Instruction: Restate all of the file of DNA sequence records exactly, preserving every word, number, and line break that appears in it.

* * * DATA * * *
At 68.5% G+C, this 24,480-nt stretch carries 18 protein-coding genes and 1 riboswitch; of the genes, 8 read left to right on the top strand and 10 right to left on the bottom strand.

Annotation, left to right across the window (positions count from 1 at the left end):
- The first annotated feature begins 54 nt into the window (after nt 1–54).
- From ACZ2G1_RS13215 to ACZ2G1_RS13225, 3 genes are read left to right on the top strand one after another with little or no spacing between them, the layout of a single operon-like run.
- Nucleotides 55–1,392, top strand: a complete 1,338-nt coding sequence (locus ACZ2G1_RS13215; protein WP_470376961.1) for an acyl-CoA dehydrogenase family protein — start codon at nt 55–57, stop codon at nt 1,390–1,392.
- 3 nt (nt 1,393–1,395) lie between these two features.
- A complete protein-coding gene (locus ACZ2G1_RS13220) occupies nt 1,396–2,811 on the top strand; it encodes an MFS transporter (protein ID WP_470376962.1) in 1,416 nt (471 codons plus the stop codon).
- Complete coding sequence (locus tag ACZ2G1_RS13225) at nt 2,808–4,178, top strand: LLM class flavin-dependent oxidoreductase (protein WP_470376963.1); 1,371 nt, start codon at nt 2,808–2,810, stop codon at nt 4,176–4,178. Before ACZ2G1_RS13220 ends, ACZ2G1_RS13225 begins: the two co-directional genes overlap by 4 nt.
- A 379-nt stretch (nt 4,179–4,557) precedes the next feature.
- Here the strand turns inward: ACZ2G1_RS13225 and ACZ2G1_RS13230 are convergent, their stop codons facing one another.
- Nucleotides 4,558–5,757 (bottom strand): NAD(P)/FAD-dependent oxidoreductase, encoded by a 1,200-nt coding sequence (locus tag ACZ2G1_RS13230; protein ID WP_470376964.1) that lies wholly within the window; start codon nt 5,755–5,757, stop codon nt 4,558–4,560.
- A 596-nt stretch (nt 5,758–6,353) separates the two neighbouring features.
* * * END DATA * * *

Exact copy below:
At 68.5% G+C, this 24,480-nt stretch carries 18 protein-coding genes and 1 riboswitch; of the genes, 8 read left to right on the top strand and 10 right to left on the bottom strand.

Annotation, left to right across the window (positions count from 1 at the left end):
- The first annotated feature begins 54 nt into the window (after nt 1–54).
- From ACZ2G1_RS13215 to ACZ2G1_RS13225, 3 genes are read left to right on the top strand one after another with little or no spacing between them, the layout of a single operon-like run.
- Nucleotides 55–1,392, top strand: a complete 1,338-nt coding sequence (locus ACZ2G1_RS13215; protein WP_470376961.1) for an acyl-CoA dehydrogenase family protein — start codon at nt 55–57, stop codon at nt 1,390–1,392.
- 3 nt (nt 1,393–1,395) lie between these two features.
- A complete protein-coding gene (locus ACZ2G1_RS13220) occupies nt 1,396–2,811 on the top strand; it encodes an MFS transporter (protein ID WP_470376962.1) in 1,416 nt (471 codons plus the stop codon).
- Complete coding sequence (locus tag ACZ2G1_RS13225) at nt 2,808–4,178, top strand: LLM class flavin-dependent oxidoreductase (protein WP_470376963.1); 1,371 nt, start codon at nt 2,808–2,810, stop codon at nt 4,176–4,178. Before ACZ2G1_RS13220 ends, ACZ2G1_RS13225 begins: the two co-directional genes overlap by 4 nt.
- A 379-nt stretch (nt 4,179–4,557) precedes the next feature.
- Here the strand turns inward: ACZ2G1_RS13225 and ACZ2G1_RS13230 are convergent, their stop codons facing one another.
- Nucleotides 4,558–5,757 (bottom strand): NAD(P)/FAD-dependent oxidoreductase, encoded by a 1,200-nt coding sequence (locus tag ACZ2G1_RS13230; protein ID WP_470376964.1) that lies wholly within the window; start codon nt 5,755–5,757, stop codon nt 4,558–4,560.
- A 596-nt stretch (nt 5,758–6,353) separates the two neighbouring features.